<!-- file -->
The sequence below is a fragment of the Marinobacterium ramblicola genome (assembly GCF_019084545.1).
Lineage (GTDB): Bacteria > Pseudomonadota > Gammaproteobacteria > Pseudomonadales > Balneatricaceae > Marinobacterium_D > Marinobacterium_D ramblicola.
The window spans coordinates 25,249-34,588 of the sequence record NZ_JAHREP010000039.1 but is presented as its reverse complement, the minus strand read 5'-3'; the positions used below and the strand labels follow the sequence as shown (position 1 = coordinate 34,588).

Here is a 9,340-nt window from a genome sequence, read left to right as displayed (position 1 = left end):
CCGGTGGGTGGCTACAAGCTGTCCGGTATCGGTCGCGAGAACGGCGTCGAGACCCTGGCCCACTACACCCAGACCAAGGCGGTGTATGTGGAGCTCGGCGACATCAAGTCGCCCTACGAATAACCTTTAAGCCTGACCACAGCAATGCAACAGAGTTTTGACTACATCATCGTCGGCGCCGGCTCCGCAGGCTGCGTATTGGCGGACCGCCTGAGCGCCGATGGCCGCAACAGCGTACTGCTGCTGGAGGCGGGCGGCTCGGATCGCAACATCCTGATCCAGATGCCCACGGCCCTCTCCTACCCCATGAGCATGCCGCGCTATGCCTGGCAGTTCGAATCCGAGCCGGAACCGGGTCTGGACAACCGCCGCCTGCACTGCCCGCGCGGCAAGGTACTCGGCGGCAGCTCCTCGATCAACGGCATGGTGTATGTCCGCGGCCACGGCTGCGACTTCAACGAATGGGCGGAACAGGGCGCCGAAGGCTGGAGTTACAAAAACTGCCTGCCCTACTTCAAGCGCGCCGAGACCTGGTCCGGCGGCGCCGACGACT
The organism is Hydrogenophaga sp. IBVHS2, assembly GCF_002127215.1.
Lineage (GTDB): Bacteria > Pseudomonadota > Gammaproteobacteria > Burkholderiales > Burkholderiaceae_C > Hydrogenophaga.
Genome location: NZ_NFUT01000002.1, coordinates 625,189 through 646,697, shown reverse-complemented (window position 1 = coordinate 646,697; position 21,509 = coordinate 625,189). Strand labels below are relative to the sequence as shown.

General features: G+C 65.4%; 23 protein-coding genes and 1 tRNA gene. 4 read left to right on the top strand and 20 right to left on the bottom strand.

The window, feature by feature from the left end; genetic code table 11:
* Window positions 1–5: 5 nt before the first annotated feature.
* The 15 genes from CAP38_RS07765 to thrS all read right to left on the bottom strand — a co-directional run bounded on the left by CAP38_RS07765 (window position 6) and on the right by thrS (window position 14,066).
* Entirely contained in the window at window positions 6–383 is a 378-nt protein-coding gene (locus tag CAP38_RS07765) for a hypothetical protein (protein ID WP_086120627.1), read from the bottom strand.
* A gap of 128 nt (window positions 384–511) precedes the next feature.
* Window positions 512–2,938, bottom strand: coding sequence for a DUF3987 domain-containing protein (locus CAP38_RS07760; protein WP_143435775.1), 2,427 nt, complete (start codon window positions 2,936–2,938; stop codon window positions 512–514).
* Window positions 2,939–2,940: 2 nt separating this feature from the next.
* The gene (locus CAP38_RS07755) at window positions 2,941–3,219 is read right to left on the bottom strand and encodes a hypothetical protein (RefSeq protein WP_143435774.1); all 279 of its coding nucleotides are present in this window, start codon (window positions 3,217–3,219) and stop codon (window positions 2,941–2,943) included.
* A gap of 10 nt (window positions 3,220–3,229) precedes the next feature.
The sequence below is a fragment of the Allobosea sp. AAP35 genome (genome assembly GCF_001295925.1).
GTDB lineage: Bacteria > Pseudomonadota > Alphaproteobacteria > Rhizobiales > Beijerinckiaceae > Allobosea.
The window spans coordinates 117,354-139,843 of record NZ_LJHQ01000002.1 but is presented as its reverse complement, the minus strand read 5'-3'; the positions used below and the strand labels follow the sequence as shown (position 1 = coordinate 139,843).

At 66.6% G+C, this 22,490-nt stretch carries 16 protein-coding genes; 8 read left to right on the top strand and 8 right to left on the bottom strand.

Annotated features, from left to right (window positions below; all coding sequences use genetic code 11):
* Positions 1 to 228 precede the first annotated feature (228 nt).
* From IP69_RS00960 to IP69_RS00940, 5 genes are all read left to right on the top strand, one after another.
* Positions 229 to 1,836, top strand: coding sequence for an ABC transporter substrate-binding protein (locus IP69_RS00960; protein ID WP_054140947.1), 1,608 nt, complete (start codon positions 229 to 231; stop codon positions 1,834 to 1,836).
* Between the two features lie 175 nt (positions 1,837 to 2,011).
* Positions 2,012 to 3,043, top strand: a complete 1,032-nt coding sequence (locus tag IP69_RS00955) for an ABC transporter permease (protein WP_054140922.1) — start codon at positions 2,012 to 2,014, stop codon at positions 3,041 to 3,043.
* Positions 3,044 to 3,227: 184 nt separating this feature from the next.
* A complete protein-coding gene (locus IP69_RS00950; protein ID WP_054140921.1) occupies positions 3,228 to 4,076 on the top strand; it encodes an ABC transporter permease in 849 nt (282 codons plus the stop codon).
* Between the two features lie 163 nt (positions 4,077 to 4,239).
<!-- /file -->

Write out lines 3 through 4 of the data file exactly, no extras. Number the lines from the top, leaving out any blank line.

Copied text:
The window spans coordinates 25,249-34,588 of the sequence record NZ_JAHREP010000039.1 but is presented as its reverse complement, the minus strand read 5'-3'; the positions used below and the strand labels follow the sequence as shown (position 1 = coordinate 34,588).

Here is a 9,340-nt window from a genome sequence, read left to right as displayed (position 1 = left end):